News / Asia

Mixed Signals On China's Policies in Tibet

A child gestures at the feet of protesters holding a sign commemorating victims of self-immolation during a solidarity march to the United Nations Headquarters in support of Tibet, New York, December 10, 2012.
A child gestures at the feet of protesters holding a sign commemorating victims of self-immolation during a solidarity march to the United Nations Headquarters in support of Tibet, New York, December 10, 2012.
VOA News
Worshipping the Dalai Lama remains illegal in Tibetan areas of China, despite earlier reports of changes in China's policies in Lhasa and in some parts of neighboring Qinghai province. 

Free Tibet, a London-based advocacy group, said in a report Tuesday authorities in Qinghai province sent text messages to Tibetan residents, notifying them the ban on images of the Tibetan spiritual leader remains in effect.

“We've had confirmed from several sources that this text message has been sent from the propaganda department in Qinghai in Tibetan language to Tibetans,” says Alistair Currie Free Tibet's media officer.

Free Tibet reproduced the message's text in its report: “In recent days some people have spread rumors online ... saying a new policy has been introduced in the Tibetan Area.  We clearly announce that there is no change in the policy of CCP and the government towards the 14th Dalai Lama.”

China's State Bureau of Religious Affairs also denied any change in policy in a statement to the BBC.

Since 1996, the central government has enforced a policy that forbids temples as well as hotels and restaurant from displaying photographs of Tibet's exiled spiritual leader.  

Last week, there were reports some monasteries were allowed to show the photographs or had held meetings to discuss lifting the ban.  The reports prompted the State Bureau's response there has been no policy change.

Chinese media outlets have been silent about the issue.  Discussion of the issue was partly censored online Tuesday.  

Zhang Haiyang, director of the Ethnic Minority Study Center of China and the Minzu University in Beijing, says a colleague had sent him some information about the reports by text.  He says that although he does not have any direct knowledge of the policy discussions among authorities in Tibetan regions, there is bound to be some divergence of views as to how to deal with Tibet.

“I think that there are definitely different opinions, and there are definitely people who believe other things should be done in Tibet,” he says.  “But education has been the same for so long, and people are not used to bringing forth new ideas or reconciling when it comes to minorities and religion.”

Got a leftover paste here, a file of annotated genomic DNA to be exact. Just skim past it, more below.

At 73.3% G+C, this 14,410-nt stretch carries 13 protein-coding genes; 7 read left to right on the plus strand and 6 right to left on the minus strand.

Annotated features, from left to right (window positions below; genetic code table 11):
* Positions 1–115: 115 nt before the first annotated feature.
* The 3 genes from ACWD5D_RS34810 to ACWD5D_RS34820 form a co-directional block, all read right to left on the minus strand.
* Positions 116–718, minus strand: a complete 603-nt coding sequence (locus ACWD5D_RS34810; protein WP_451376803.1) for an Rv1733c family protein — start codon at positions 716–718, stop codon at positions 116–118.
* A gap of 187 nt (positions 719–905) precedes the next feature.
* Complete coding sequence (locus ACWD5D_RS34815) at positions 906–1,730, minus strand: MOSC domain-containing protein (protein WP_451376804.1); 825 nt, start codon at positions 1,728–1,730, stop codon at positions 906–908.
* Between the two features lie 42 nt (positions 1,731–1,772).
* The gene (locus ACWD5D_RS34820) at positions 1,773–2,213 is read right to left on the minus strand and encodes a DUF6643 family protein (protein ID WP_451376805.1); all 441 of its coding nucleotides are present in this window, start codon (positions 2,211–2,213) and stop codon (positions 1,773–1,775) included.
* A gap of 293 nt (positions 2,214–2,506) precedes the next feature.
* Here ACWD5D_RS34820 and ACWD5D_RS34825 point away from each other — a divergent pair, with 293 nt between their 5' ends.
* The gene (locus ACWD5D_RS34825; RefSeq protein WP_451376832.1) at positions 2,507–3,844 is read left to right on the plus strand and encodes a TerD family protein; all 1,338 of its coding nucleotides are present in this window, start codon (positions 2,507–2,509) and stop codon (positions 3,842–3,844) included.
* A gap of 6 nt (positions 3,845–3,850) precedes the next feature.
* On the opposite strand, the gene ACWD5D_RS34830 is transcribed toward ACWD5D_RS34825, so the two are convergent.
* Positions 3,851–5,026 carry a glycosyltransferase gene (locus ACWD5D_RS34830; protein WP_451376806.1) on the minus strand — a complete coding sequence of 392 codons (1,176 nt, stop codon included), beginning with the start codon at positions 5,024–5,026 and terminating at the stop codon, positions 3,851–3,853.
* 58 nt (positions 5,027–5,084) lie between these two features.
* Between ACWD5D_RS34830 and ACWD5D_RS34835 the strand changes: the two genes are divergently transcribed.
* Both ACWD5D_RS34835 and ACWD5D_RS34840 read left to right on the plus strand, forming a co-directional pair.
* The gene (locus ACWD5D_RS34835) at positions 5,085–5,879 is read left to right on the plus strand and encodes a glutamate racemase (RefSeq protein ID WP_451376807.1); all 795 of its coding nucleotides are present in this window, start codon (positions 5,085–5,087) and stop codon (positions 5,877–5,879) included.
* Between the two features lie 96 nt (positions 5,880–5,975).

Monks, nuns and lay people have taken extreme measures to protest what they believe is China's oppressive rule on the region.  Since 2009 at least 120 people have self-immolated, an act that authorities in Beijing believe as being inspired by the Dalai Lama and his “clique” in an attempt to split the region from China.  
   
Last month, a professor at the Party School of the Central Committee of the Chinese Communist Party publicly broke away from the party orthodoxy on Tibet.

Professor Jin Wei told a Hong Kong magazine that Beijing's attitudes towards the Dalai Lama - who is still highly revered inside Tibet - has an impact on how Tibetans respond to Chinese rule.

“We cannot just simply treat and regard him as an enemy,” she told Asia Weekly.  She also suggested that if negotiation goes well, the Dalai Lama might be allowed to move to Hong Kong, and even make trips back to Tibet.

Scholars outside China have speculated whether there is support among the Chinese leadership for loosening Beijing’s hard line against the Dalai Lama.

Thubten Sampel, the director of Tibet Policy Institute, a think tank of the Central Tibetan Administration based in Dharamshala, says that Jin's comments suggest an underlying dialogue on Tibet among senior Chinese leaders.

“There might be some degree of discussion on how best China should resolve the issue of Tibet,” he says.  “Any change in direction towards resolving the issue of Tibet is considered risky,” he says, “and until now there has been no leader who had the guts to take the risk.”

At the same time, Thubten says that leaving things as they are - with unaddressed grievances prone to turn into unrest - is risky as well.  

“Our hope is that Chinese leaders will adopt a more lenient, a more tolerant policy towards the people of Tibet.”

Xi Jinping, who became China's president in March, has in the past made critical statements about “separatist activities” in Tibet, and analysts say he is unlikely to substantially veer from the hard-line policies of his predecessors.

You May Like

Amnesty: EU Failing Migrants, Refugees

Rights group says migrants, refugees subject to detention, extortion, beatings More

From South Africa to Vietnam, Cyclists Deliver Message Against Rhino Horns

Appalled by poaching they saw firsthand, sisters embark on tour to raise awareness in countries where rhino horn products are in demand More

Uber Wants Johannesburg Police Protection

Request follows recent protests outside ride-hailing service's Johannesburg office More